CHOOSING A TELESCOPE:
At OPT we dedicate ourselves to helping you find the best astronomy equipment that you need to succeed. Whether you're looking for a beginner telescope to get started or an astrograph for professional astrophotography. OPT has the largest telescope selection of anyone worldwide. We have the most knowledgeable staff in the industry and exceptional customer service focused your success. For these reasons, we are confident in calling ourselves the Telescope Authority.
There are three questions to ask yourself in order to facilitate the process of narrowing down our huge selection of astronomy equipment so that you may find the perfect setup to suit your desires.
- What will you be using your telescope for? We offer telescopes and telescope kits that are optimally suited to a wide variety of astronomy and astrophotography uses, with each type being optimized for different uses.
- Where do you plan on using your telescope set-up, and how important is portability? Some astronomy equipment can be highly portable, or they can add up to a monumental load of weight. The difference between a permanent and stationary setup and once you move from dark site to dark site is thereby a massive one.
- What is your budget? Some scopes range in pricing from a few hundred dollars all the way into being multi-thousand dollar investments- and for most people, the best choice is somewhere in the middle. Some of the best advice we can give is: the best telescope for you is the one you will use the most.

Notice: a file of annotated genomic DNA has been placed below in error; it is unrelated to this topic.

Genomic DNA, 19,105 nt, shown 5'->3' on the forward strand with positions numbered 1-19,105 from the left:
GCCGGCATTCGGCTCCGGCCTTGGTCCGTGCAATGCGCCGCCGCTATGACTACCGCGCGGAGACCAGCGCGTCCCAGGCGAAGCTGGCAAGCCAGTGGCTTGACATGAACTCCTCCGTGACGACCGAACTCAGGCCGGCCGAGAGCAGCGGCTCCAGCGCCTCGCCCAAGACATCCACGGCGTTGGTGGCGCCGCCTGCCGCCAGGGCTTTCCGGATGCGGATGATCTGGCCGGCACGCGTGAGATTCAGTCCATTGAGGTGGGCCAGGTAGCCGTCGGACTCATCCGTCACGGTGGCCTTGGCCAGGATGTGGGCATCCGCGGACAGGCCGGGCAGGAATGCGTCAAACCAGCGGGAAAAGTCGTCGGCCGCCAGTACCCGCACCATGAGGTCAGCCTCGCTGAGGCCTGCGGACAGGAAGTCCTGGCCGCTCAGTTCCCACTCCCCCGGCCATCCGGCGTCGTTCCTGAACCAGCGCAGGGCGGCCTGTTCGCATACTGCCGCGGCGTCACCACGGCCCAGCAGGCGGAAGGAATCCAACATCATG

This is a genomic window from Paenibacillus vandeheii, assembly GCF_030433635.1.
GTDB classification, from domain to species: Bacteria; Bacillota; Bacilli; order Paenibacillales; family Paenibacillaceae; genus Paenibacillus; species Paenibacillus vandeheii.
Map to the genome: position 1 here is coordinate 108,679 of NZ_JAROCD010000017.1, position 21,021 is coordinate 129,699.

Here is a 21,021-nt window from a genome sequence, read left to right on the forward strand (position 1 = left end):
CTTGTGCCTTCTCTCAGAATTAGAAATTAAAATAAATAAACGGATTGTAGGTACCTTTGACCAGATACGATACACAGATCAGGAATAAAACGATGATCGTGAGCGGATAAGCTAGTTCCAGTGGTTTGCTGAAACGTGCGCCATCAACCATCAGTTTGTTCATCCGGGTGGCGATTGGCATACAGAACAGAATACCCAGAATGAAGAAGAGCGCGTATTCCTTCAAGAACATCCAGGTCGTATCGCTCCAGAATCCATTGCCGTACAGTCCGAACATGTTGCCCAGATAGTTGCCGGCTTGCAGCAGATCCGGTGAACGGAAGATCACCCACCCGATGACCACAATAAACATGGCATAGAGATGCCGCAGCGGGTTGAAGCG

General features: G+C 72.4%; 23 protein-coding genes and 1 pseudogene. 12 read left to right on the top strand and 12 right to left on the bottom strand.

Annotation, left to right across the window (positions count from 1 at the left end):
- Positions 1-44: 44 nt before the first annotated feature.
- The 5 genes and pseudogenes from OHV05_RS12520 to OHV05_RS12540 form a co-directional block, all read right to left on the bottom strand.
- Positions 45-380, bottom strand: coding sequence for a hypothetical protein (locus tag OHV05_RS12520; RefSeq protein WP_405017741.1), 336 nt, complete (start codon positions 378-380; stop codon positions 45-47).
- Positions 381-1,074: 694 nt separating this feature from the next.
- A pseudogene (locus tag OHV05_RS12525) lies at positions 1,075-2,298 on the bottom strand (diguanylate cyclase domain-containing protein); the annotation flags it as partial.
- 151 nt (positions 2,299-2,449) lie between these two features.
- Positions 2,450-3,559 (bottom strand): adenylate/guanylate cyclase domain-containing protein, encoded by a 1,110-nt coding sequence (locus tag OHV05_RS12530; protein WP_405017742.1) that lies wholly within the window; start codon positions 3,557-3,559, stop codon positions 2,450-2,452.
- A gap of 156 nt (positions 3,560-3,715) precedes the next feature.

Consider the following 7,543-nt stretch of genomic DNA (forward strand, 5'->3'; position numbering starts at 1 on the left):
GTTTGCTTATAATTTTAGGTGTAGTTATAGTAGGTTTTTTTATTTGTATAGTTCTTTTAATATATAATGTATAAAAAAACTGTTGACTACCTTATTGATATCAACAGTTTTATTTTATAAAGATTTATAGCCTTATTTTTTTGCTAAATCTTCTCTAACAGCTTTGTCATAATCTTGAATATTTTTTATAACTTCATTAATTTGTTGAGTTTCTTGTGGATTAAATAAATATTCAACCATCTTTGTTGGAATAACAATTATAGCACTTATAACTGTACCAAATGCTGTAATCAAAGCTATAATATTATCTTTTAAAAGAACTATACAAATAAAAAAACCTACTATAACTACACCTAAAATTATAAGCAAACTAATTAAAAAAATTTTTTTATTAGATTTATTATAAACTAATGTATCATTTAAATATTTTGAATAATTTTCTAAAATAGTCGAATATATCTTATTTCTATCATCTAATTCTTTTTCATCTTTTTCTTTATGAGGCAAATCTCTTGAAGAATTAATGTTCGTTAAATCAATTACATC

For further guidance, below we have compiled main categories and a basic summary for each type. For even more information on different types, take a look at our blog!
OPT provides an extremely wide selection of reflectors that come in a number of varieties suited for a diverse range of applications. A reflector refers to any optical design that uses one or more curved mirrors to reflect light and form an image. This results in images that are free of chromatic aberration, which is one of the main issues to plague models that do not utilize reflecting designs. One of the main benefits of the reflector design is that it enables a very wide diameter objective. This means that reflectors are capable of being made much larger than comparable refractors, meaning that it is easier to make a reflector capable of gathering more light.
OPTs wide selection of great Refractors proves why we are the best in the world. Not only because we offer so many, but because we are the specialists for all! The word “refractor” means an optical design whose principal focusing element is a lens. Its curved primary (or largest) lens gathers light, bends it, and sends it back to a focal point where it is further modified by the use of another set of lenses called the eyepiece. The curvature and size of the primary lens dictate the amount of distance needed to achieve the focal point.
Astrographs are the premier imaging optics, and OPT has a huge array of these in the Ritchey-Chretien and Dall-Kirkham styles. Astrographs are designed specifically for astrophotography. These are commonly employed when doing wide area surveys of star fields and are also used to detect comets and asteroids. To make this type of scope effective, the focal plane is normally designed to work with a specific size photograph plate – or modern CCD chip. This helps to deliver the largest, flattest field possible with clarity to the edge of the image.